‘I Am Legend’, The Book
Set in a near post-apocalyptic future, Matheson’s novel is about Robert Neville who thinks he may be the last person alive on the planet after a deadly plague …

Horror and Sci Fi: Expressing the Unknown and Fearful

Well it’s already the first week of the month and so that means it’s time for another Insecure Writer’s Group (IWSG) post! IWSG is a monthly blog hop that occurs every first Wednesday of the month where we writers talk about the challenges in writing and how to resolve them. Each month the blog hop offers an optional question for us to answer, in which I have opted to answer this month’s. The question is “Of all the genres you read and write, which is your favorite to write in and why?” My answer: horror and sci fi. As for the why:I’ve been a longtime lover of the unknown which science fiction and horror expresses.
Horror and sci fi appealed to me most ever since I was a kid, almost since I learned to walk! I guess you can say I got into those genres because several members of my family were sci fi and/or horror fans, especially on my mom’s side (though my mom herself wasn’t a fan) but my dad also watched a lot of the two genres. I got hooked to sci fi early with television series s…

Sacramento Zine Fest

Most Saturday afternoons I’m usually recording my expenses in the cheque transaction booklet and cleaning house so that later in the day I can work on what I enjoy most: writing. But this Saturday I ditched the usual routine and took a bus out to the second annual Sacramento Zine Fest held held at the Verge Center for the Arts in downtown. My first experience with zines was when I picked up a couple free science fiction fanzines at my first full sci fi/fantasy convention, BayCon in San Jose, several years ago. Soon, I came across one called The National Fantasy Fan and purchased a membership that gave me as many as six issues a year. I even wrote a review of a Larry Niven book for one. That was one of my first published works. Ever since then, I’ve always been interested in the zine scene. Many famous speculative fiction writers started off writing for fantasy and science fiction fanzines--Harlan Ellison and William Gibson to name two.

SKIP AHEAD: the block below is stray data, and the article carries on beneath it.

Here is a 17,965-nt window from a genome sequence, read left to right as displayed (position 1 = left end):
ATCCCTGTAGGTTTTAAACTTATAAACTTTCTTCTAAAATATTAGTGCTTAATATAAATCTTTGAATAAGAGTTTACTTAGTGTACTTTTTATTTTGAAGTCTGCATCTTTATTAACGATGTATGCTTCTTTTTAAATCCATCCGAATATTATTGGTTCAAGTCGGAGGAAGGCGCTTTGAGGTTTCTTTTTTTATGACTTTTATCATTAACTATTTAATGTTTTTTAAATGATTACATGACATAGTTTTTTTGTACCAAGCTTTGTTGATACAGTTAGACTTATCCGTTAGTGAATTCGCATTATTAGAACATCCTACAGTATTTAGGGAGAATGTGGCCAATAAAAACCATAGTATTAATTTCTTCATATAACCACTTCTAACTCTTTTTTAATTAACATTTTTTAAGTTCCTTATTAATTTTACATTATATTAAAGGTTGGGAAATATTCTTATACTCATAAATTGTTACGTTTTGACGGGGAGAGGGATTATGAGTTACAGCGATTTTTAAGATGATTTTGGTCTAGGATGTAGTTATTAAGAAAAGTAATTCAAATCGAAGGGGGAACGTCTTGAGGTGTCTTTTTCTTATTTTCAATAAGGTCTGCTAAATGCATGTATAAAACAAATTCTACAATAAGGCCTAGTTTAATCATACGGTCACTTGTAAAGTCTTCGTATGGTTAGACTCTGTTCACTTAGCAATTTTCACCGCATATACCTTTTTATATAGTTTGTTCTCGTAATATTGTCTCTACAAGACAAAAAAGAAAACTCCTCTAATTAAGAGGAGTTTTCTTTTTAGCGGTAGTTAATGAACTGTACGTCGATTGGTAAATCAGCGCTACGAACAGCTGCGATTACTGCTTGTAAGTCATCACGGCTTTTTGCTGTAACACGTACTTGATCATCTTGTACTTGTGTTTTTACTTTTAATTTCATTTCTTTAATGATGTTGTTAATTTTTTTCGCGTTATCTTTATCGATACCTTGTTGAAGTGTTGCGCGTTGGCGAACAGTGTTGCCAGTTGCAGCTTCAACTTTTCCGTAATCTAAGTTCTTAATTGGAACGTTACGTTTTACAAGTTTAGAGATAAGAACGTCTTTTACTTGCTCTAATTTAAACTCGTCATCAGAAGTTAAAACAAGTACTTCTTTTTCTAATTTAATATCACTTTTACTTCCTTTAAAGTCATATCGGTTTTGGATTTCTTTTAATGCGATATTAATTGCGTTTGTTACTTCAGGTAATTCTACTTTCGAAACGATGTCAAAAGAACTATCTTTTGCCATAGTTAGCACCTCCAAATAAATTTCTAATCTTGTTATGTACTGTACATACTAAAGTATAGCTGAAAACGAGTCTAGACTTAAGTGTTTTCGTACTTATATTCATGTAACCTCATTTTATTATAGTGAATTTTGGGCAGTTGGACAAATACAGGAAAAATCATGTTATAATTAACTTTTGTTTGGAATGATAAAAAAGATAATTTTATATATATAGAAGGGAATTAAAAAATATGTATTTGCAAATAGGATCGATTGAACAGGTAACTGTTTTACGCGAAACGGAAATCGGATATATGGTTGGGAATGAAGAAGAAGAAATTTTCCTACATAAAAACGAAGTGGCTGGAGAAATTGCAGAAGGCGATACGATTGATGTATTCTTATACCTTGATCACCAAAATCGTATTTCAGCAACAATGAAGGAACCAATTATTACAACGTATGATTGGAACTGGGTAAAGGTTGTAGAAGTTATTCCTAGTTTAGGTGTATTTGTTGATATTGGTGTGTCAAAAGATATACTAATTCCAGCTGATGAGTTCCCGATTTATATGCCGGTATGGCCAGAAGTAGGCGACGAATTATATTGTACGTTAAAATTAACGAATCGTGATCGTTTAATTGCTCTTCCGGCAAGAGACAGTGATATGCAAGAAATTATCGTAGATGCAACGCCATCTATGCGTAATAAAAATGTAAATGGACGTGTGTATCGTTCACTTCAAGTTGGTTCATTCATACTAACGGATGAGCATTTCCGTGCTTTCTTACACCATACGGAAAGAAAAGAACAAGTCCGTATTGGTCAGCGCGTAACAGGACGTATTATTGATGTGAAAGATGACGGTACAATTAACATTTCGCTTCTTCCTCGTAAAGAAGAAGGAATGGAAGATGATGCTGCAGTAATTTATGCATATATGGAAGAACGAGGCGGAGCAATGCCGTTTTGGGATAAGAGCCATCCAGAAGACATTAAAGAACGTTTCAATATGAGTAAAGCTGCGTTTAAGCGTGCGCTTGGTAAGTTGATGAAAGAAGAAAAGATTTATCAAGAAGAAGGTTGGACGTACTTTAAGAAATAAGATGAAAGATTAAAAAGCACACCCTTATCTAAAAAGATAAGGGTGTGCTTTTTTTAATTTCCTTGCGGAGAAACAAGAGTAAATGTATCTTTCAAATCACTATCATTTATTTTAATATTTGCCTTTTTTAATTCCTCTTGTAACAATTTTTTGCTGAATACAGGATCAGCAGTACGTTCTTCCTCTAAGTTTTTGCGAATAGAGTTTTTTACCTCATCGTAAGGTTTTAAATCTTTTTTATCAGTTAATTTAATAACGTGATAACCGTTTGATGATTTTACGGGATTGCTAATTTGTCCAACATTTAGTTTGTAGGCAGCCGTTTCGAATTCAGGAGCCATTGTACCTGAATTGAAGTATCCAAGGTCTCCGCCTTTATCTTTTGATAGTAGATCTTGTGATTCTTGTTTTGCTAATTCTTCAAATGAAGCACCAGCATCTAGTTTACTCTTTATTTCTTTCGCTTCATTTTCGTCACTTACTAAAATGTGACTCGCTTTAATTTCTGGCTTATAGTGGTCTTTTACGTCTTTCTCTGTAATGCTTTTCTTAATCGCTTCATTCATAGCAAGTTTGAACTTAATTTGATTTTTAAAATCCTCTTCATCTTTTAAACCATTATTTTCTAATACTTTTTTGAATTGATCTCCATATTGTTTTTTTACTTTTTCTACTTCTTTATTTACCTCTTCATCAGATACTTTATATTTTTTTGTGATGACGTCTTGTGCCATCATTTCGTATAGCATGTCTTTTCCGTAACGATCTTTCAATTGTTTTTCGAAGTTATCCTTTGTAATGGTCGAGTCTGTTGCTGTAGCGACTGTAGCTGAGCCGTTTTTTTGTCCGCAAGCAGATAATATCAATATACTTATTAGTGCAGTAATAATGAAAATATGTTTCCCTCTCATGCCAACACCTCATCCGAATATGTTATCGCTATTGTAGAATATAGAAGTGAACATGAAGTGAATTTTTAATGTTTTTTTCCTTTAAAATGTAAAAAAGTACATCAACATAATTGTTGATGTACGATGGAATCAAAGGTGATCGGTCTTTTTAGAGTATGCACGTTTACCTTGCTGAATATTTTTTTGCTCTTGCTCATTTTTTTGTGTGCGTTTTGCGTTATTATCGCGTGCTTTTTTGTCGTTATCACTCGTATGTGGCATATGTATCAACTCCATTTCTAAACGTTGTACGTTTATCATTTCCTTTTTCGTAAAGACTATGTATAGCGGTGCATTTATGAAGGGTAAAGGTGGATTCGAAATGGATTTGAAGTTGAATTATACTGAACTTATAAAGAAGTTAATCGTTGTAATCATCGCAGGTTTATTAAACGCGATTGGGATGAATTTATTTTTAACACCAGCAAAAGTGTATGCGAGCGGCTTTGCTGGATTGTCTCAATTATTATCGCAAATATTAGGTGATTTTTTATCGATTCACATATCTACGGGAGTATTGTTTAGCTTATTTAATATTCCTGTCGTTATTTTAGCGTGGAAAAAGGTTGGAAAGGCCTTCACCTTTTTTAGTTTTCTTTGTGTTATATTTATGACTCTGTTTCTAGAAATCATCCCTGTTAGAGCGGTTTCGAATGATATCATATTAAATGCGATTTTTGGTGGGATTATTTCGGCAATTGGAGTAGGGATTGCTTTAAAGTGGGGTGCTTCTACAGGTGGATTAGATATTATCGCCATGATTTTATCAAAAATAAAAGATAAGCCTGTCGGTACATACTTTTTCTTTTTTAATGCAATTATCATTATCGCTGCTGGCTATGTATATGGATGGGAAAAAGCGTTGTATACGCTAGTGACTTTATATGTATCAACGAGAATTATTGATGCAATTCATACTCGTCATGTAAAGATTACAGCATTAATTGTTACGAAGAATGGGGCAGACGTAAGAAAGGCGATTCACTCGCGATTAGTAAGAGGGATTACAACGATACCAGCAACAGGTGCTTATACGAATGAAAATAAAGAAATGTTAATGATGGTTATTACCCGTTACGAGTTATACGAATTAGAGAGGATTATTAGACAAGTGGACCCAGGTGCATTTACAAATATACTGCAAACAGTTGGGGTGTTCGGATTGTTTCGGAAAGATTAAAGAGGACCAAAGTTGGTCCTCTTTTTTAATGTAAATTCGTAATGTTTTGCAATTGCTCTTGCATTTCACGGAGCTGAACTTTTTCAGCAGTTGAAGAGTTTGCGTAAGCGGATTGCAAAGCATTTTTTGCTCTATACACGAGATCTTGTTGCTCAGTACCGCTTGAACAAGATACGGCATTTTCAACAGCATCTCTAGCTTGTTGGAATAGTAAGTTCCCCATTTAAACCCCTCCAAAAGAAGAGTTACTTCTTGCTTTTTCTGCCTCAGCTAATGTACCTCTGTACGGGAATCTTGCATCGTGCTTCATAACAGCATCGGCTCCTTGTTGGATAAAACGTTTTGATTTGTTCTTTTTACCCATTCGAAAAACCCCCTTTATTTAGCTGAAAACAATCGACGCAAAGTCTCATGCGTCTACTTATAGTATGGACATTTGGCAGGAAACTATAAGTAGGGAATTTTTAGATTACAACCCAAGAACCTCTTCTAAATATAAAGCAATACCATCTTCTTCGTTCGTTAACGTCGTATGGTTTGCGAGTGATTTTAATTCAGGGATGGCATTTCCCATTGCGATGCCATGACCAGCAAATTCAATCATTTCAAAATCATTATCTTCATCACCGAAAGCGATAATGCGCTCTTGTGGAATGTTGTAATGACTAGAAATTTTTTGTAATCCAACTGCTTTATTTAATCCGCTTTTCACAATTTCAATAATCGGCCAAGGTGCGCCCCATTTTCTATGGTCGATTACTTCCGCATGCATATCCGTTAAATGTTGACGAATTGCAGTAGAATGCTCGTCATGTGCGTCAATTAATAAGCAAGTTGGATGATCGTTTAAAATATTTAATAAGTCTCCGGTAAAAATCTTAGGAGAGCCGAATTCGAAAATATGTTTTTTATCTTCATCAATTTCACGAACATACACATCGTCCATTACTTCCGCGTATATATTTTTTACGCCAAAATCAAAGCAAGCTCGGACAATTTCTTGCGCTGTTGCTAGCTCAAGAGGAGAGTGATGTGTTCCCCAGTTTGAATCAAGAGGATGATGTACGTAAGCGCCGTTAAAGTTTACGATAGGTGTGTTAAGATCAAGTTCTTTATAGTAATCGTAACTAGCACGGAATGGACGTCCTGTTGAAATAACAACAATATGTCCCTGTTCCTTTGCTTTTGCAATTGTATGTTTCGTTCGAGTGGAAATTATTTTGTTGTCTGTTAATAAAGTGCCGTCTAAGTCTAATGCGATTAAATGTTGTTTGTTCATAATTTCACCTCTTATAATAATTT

So what is a zine? Simply put, it was the thing…

Book-To-Movie: ‘Logan’s Run’

Well, it’s been more than six months since the last Book-To-Movie article. So I’m glad to present another, finally, after all this time. I’m planning to have a Book-To-Movie here at the Fantastic Site on the third Saturday of each month and so am planning to make it a regularly occurring series. In this series, I review, or in some cases preview, book to movie adaptations. In each installment, I discuss the book and the movie that’s based on it, showing how faithful the latter is to the former. Because this is a science fiction/fantasy blog, most of the book to movie adaptations will be sci fi, horror, or some other type of fantasy. 
This time, I’m reviewing William Nolan and George Clayton Johnson’s 1967 novel Logan’s Run and the movie adaptation that released in 1976. As with most book to movie adaptations, Logan’s Run the film lacks the details of the novel and so scenes are either condensed or cut entirely. However, the style of filming makes up for these omitted details.

Synopsis …